Inductive types are just the simplest types one can generate in HoTT: their constructors generate points. But it is possible to conceive higher inductive definitions, where points are generated together with the paths between them, or even higher homotopy structure. For example, the type \(\mathbb{S}^1\) representing the \(1\)-sphere is generated by a base point \(b:\mathbb{S}^1\) and a loop \(l: b = b\). Higher inductive types are the subject of Chapter 6. The interval, suspensions, circles and spheres, cell complexes and other topological objects are defined following the general schema of higher induction. Interestingly, many of these types can be expressed as homotopy pushouts, showing that higher inductive types are an inner by-product of the categorical presentation of HoTT. This is confirmed by the fact that truncation, the basic operation to flatten any type into a mere proposition, is, in fact, a higher inductive definition. In turn, a generalised version of truncation yields quotients. Applying these constructions to algebra, it becomes evident that the constructive version of the usual algebraic theories can be fully reconstructed inside HoTT. Thus, higher inductive types provide a significant strengthening of constructive set theory. Combining higher inductive types with univalence yields many amazing results: the first is the ‘flattening lemma’. Given a type \(X\) in the universe \(\mathcal{U}\) and an equivalence \(e: X \simeq X\), a type family \(P: \mathbb{S}^1 \to \mathcal{U}\) can be defined by mapping the base point to \(X\) and the loop to, essentially, \(e\). Thus, the flattening lemma says that the space \(\sum_{x:\mathbb{S}^1}P(x)\) is equivalent to a flattened higher inductive type whose constructors may be deduced from those of \(\mathbb{S}^1\) and the definition of \(P\). It holds for general inductive types other than \(\mathbb{S}^1\), too.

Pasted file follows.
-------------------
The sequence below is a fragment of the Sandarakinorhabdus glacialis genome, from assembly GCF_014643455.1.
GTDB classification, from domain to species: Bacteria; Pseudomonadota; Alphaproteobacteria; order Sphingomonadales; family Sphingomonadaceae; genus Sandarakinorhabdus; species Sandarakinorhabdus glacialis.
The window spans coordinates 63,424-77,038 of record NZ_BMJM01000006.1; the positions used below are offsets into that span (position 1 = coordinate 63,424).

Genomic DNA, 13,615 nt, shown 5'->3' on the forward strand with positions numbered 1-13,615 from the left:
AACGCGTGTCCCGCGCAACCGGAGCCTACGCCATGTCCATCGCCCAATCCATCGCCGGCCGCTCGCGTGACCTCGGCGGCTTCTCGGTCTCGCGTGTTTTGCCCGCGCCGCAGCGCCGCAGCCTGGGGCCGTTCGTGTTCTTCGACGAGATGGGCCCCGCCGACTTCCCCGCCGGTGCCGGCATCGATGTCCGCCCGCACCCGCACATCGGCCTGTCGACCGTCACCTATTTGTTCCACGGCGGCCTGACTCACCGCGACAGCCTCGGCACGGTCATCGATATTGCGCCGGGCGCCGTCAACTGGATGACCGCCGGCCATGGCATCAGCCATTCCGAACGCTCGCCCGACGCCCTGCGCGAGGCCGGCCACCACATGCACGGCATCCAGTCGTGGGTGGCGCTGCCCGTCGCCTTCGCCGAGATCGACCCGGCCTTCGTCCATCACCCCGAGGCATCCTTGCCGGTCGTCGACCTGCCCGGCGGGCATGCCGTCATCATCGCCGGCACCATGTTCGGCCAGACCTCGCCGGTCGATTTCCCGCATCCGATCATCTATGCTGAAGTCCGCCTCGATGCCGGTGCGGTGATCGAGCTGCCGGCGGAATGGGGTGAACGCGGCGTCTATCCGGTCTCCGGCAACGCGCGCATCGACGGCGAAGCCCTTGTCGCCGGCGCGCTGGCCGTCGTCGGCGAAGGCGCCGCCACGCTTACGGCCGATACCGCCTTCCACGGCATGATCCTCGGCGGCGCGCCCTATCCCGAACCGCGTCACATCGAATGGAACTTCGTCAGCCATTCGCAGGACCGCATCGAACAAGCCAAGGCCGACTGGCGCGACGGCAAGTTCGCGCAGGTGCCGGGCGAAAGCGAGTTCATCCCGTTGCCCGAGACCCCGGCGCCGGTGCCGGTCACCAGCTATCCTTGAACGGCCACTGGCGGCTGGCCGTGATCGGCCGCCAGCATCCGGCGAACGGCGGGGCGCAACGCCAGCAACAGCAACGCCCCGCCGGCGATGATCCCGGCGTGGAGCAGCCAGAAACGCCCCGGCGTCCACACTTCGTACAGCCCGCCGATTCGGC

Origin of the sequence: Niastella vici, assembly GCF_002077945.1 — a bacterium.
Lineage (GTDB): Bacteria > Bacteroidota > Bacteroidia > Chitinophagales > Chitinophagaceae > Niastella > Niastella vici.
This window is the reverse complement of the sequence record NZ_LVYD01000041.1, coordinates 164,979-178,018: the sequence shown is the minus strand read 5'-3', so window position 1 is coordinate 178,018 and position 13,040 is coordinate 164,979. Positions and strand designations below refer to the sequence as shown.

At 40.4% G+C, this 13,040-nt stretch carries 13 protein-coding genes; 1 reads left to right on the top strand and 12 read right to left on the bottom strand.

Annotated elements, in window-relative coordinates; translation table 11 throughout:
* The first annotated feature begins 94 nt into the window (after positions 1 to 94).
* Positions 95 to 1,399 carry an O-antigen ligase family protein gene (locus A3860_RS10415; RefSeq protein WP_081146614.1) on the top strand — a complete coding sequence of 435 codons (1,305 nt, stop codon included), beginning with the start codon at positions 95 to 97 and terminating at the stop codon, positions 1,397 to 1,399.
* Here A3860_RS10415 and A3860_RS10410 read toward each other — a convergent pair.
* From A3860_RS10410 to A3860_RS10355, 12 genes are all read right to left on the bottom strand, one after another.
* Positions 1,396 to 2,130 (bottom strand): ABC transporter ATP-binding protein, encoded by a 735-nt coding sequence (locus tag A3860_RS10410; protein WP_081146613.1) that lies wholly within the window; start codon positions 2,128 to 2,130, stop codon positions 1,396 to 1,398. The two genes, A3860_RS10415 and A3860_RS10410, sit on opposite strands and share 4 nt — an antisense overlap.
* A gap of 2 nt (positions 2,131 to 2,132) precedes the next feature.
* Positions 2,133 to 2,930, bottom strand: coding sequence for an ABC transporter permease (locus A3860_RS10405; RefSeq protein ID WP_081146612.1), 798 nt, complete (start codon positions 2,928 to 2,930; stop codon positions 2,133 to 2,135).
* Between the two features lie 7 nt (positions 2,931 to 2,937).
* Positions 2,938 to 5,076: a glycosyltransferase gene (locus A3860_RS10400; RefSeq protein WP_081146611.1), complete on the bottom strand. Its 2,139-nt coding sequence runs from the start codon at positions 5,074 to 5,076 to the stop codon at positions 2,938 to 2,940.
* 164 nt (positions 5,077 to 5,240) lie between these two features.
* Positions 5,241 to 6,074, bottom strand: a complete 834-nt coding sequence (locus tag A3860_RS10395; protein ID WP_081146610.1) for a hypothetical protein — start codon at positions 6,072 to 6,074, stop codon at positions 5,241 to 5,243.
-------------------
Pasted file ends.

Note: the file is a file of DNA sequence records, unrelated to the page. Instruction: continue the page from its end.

The foundational presentation of HoTT concludes in Chapter 7, where \(n\)-types, i.e., spaces containing no interesting homotopy structure above dimension \(n\), are precisely defined and analysed, together with their dual notion, \(n\)-connected spaces, i.e., spaces containing no significant homotopy structure below dimension \(n\). By extending these notions to maps, that is, by requiring the property to hold for all fibers in the map, an orthogonal factorisation system appears: every map factors uniquely as an \(n\)-connected map followed by an \(n\)-truncated one. When \(n = -1\), this reduces to say that each map between sets can be factored into a surjection followed by an injection. An even more general result can be achieved by using modalities.